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MP3 Andrew - Million Dollar Move

Baroque pop, chamber pop, power pop

5 MP3 Songs
ROCK: Retro-Rock, POP: Chamber Pop

"Million Dollar Movie," CD-EP
eggBERT, 1997

I don''t know exactly how it happened, but somehow Andrew Sandoval played his way into my heart. It started with the lovely 7" "Dream About You" - whose cover is one of the nicest I''ve seen, by the way, and whose both songs are included here - and was completed after a few listenings to this new CD-EP of his.

Opening "The Man Who Would Be King" sounds like one of the best pop songs Young Fresh Fellows never wrote and from there it only gets better. Jangly, crystal clear guitars, acoustic guitars and tambourines alongside organs, strings, horns, mellotrons and a number of other instruments lift these pop songs well above the average. Especially the string and horn arrangements on "Dream About You" are splendid - ought to make Noel Gallagher green of envy (if he had known the meaning of that word, that is) - as is the organ on "Here, Hear", played by no one else but ex-dB''s Peter Holsapple. And despite "Nobody''s Someone" not being one of Bee Gees'' best songs it is once again proved by Sandoval''s cover version what great pop songs Bee Gees once wrote. (No, I''m not kidding. Almost every Bee Gees record from the ''60s, before they turned first to disco then old, is very good or better.)

Sandoval''s lyrics are also very easy to be sympathetic to. From the almost obsessed guy in "Dream About You" to the insecure, sometimes confusing, yet, I imagine, almost overwhelmingly grateful state in "What Do You See In Me?" it''s not hard to see yourself in the same positions. Which is probably one of the strongest reasons why this record sounds almost like a letter from a friend.

But okay, I must admit it, it isn''t the songs alone that makes me feel this affectionate towards Sandoval, it''s also his general appearance. From the personal pictures of himself on the cover to the "Here I am, an ordinary guy that has written a couple of pop songs and it''d honestly make me really happy, yes it would mean the world to me, if you''d be interested in them and you''d be my friend if only for listening, and if you happen to like them and they come to mean something special to you I''d be even more thrilled" attitude this is so far from so many of today''s "hip" (particularly British) pop bands that I can''t but surrender. It''s honest, it''s friendly, it''s inviting and most of all it''s totally disarming.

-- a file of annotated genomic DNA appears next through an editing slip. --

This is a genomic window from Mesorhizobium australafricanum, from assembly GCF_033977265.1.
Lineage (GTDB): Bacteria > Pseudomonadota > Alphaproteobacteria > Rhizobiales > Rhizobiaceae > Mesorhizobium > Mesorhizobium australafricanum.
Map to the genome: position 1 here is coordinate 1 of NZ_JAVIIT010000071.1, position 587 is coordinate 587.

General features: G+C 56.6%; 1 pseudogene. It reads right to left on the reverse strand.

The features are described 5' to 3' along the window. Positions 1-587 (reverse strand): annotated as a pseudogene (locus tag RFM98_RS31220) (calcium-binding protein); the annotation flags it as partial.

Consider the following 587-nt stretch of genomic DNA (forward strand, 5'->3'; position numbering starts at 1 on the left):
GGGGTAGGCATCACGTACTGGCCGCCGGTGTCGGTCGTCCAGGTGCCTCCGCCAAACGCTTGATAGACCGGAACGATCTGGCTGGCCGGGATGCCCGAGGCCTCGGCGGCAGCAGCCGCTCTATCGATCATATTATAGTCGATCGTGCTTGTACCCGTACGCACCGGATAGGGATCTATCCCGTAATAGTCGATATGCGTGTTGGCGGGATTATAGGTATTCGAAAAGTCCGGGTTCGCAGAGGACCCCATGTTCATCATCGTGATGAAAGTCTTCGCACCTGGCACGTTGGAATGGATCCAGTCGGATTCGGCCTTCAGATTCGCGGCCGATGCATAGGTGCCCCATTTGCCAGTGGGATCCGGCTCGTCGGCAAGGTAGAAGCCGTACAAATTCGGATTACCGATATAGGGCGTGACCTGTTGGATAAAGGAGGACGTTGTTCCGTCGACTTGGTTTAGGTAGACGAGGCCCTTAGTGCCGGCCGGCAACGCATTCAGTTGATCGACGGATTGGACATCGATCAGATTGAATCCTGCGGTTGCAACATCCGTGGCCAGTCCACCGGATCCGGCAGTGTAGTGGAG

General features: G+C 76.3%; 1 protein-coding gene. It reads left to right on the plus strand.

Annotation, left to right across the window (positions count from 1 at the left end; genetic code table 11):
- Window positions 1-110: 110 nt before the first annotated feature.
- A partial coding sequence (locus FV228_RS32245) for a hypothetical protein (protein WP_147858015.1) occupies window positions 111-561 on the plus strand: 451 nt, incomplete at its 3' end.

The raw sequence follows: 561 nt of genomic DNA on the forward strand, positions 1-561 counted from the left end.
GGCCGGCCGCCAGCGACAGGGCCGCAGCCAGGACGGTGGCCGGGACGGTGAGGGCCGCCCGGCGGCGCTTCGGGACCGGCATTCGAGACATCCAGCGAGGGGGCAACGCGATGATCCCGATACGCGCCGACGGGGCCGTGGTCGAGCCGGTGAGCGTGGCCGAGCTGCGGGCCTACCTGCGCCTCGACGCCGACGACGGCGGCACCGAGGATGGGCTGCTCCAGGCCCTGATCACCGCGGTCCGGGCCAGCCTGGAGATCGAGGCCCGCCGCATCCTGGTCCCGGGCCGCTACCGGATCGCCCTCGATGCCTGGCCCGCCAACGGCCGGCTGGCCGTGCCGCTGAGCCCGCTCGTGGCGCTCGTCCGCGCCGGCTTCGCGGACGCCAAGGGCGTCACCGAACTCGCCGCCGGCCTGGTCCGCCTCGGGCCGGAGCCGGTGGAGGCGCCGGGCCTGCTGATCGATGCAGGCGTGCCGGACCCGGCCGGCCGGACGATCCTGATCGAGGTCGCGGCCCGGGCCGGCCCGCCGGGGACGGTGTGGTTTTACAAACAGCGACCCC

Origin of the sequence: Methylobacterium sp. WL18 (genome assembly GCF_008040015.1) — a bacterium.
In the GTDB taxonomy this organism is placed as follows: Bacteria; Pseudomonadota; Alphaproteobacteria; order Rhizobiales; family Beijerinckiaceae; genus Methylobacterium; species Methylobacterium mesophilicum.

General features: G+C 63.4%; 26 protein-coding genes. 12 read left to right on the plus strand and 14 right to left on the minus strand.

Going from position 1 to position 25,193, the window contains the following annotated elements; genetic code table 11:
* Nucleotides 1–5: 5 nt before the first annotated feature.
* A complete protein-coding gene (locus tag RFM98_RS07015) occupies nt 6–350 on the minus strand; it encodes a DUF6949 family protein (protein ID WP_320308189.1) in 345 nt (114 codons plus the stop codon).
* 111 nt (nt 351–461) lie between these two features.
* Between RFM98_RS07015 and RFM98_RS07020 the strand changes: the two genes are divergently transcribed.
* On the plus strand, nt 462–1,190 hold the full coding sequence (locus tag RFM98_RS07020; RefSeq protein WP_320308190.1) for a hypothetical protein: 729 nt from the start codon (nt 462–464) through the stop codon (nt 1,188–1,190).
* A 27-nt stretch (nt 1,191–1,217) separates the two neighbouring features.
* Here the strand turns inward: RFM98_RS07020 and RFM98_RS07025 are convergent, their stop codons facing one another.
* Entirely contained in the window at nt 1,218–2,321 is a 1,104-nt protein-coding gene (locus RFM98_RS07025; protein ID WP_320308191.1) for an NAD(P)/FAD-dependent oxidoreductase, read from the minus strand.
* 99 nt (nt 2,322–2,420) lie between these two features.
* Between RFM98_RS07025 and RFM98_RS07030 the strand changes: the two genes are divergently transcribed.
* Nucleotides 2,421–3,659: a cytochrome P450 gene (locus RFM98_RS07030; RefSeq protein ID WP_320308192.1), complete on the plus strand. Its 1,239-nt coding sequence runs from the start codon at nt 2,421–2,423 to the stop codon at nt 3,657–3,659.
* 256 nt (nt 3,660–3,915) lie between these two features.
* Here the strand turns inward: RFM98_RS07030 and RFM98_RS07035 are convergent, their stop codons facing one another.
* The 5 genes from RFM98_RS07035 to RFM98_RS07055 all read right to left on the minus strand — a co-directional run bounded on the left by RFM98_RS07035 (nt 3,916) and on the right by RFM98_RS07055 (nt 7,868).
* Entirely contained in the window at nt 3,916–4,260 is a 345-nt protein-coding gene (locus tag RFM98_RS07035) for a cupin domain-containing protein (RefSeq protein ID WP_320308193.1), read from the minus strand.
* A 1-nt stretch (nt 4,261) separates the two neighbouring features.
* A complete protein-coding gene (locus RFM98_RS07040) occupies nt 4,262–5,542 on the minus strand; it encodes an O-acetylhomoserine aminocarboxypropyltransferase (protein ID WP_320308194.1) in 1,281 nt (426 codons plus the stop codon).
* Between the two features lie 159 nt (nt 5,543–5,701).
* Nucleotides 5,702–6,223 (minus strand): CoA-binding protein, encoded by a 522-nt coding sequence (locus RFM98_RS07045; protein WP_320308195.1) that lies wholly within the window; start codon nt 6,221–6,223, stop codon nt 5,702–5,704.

Los Angeles New Times
"Million Dollar Movie"
In July BAM published its so-called "California 50," a critics compendium of "the greatest rock ''n'' roll albums ever to emanate from the Golden State," or so it promised on the cover. Some of the choices were apropos and expected (Pet Sounds and Los Angeles held the top two slots, while records from Neil Young, the Doors, the Byrds, and Moby Grape followed); you could see them coming. A few selections were surprising enough (Love''s Forever Changes, a record no one actually listens to, ranked third), while even more were inexplicable (Get the Knack? Not on your life). Ever since the issue''s publication, readers have fired off missives wondering why their fave Cali disc didn''t make the cut-usually something by the Red Hot Chili Peppers, but those are BAM readers for you. But overall, the list, loaded with pop promises and punk poetry and country whispers and gangsta growls, provided a wonderful place to start for those who want to understand what it means to make music at the end of the world.